(Nina Metz's article appeared in the Chicago Tribune, 3/14.)

Size isn't everything, and if you can get your mind out of the gutter for a moment we can talk about why tiny budgets are not necessarily a drawback in the theater. Indeed, in the case of Brandon Ogborn's "TomKat Project," I would argue it is precisely a lack of money that makes the show so good. Throw too many bells and whistles at this thing and it would lose all of its zingy, small-scale, stripped-down charm.

Just how far can a clever director go working with little more than a trenchant script and a nimble ensemble? Look no further than the Playground Theater, where Elly Green has put together a clean, sharp work that reveals a deeply entertaining heart beating somewhere beyond its tawdry, gossipy origins. In the realm of fringe theater, this show is a near-perfect achievement.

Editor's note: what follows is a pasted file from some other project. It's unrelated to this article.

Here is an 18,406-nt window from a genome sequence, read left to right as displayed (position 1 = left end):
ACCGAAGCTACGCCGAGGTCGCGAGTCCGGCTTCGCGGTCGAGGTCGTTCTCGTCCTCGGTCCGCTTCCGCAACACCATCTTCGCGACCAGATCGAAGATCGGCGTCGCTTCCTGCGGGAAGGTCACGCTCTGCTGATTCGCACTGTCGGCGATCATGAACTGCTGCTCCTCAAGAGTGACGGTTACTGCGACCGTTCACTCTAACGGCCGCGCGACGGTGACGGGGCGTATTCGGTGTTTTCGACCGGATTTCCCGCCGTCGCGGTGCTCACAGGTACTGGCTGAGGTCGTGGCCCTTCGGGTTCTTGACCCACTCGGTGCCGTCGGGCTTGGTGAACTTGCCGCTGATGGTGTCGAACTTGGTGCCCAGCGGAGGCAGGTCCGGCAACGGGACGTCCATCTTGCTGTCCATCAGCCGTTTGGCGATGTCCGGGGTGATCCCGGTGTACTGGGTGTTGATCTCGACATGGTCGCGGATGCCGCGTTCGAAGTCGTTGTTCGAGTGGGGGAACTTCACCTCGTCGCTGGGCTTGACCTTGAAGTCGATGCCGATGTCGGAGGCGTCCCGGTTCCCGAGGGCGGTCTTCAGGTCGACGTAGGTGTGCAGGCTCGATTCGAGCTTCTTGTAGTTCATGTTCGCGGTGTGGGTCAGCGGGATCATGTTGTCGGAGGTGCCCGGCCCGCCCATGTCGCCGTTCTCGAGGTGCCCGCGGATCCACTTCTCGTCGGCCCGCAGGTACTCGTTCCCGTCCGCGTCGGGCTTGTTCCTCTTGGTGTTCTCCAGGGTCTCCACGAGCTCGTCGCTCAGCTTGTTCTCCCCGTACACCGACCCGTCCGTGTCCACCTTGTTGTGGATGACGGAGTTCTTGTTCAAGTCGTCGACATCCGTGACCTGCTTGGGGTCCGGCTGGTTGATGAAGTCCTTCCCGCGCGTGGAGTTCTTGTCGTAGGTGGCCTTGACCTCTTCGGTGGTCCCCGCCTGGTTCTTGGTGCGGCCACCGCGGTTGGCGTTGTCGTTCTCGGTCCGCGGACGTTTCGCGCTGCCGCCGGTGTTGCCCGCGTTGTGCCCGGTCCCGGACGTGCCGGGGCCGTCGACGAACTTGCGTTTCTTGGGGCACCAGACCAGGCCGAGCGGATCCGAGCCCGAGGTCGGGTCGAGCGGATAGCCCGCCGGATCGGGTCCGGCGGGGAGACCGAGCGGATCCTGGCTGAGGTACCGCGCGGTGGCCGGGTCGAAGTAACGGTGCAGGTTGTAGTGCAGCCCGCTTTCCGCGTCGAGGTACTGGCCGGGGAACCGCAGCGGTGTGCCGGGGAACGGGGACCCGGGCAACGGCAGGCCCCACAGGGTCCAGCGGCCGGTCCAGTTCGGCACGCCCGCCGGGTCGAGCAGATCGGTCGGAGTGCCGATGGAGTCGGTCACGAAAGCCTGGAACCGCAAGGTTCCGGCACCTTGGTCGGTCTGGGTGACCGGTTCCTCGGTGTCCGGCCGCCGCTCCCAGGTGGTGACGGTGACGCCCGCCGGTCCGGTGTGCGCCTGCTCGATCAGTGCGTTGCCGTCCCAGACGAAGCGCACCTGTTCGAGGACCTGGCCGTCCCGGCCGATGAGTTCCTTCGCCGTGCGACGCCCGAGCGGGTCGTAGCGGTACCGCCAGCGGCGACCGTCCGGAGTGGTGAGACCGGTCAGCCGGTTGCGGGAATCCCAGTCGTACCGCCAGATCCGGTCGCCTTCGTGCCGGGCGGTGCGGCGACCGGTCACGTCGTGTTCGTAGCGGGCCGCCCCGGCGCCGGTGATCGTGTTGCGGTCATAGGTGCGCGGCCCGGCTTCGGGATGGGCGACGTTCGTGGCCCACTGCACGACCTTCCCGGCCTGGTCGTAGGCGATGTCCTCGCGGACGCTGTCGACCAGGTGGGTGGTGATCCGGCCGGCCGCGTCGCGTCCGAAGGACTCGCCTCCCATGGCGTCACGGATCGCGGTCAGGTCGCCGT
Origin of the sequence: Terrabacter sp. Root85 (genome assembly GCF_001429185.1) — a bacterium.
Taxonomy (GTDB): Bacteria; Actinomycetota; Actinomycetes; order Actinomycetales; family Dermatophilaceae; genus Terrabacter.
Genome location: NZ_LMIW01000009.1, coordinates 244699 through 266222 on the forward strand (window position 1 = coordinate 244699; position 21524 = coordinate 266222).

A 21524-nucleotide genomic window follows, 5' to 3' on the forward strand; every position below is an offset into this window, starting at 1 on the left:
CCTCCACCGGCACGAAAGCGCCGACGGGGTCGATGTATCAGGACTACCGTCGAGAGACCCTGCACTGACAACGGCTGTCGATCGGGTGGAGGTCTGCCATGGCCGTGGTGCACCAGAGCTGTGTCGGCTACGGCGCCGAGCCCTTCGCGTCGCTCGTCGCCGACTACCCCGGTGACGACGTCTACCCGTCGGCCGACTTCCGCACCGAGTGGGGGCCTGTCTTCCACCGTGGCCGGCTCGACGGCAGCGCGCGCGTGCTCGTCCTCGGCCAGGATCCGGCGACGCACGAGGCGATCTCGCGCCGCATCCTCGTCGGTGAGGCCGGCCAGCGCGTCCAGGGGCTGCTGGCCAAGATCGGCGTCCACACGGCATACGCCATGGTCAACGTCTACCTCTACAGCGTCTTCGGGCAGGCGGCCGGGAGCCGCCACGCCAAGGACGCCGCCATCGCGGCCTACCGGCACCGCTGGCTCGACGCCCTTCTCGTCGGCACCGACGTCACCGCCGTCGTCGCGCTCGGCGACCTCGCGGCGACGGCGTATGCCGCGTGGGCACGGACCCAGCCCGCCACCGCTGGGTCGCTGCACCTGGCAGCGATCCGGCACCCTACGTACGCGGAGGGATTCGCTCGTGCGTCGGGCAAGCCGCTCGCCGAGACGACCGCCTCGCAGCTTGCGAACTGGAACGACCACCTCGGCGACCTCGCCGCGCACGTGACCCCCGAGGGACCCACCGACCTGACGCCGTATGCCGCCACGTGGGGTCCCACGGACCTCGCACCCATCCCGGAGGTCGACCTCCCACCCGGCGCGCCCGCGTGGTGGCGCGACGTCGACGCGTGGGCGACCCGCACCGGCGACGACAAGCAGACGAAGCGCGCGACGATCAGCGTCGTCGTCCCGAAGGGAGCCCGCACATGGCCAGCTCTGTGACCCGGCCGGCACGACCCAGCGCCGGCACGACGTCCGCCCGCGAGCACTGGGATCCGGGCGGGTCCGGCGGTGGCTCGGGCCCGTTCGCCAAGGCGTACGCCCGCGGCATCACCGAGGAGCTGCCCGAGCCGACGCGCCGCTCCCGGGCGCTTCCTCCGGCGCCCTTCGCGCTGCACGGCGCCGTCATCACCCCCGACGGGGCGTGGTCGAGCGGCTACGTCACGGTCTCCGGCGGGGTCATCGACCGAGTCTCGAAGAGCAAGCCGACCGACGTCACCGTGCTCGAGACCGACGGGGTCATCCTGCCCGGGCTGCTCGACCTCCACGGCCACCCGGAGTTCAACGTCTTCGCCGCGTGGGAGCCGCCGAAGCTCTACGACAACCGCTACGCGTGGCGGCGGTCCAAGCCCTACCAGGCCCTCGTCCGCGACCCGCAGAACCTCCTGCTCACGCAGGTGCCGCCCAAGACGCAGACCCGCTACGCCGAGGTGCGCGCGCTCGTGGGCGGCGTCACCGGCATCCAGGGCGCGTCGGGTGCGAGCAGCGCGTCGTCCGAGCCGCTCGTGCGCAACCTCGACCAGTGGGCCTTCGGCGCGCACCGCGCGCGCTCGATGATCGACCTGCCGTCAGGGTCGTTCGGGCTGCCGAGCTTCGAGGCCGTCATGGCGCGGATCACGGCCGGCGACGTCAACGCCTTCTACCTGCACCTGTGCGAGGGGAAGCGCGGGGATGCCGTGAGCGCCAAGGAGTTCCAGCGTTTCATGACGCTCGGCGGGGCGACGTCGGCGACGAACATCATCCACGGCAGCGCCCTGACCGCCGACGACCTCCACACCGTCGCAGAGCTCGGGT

Seriously funny but never a joke, Ogborn's script digs into the business of celebrity myth-making with an almost academic zeal. Why the collective fascination with the loony courtship and marriage of Tom Cruise and Katie Holmes, and their even loonier divorce? Ogborn may not have answers, but that doesn't make his questions any less interesting. It is as if Susan Sontag were suddenly returned from the grave, only to find herself stuck with nothing to read but back issues of Us Weekly.


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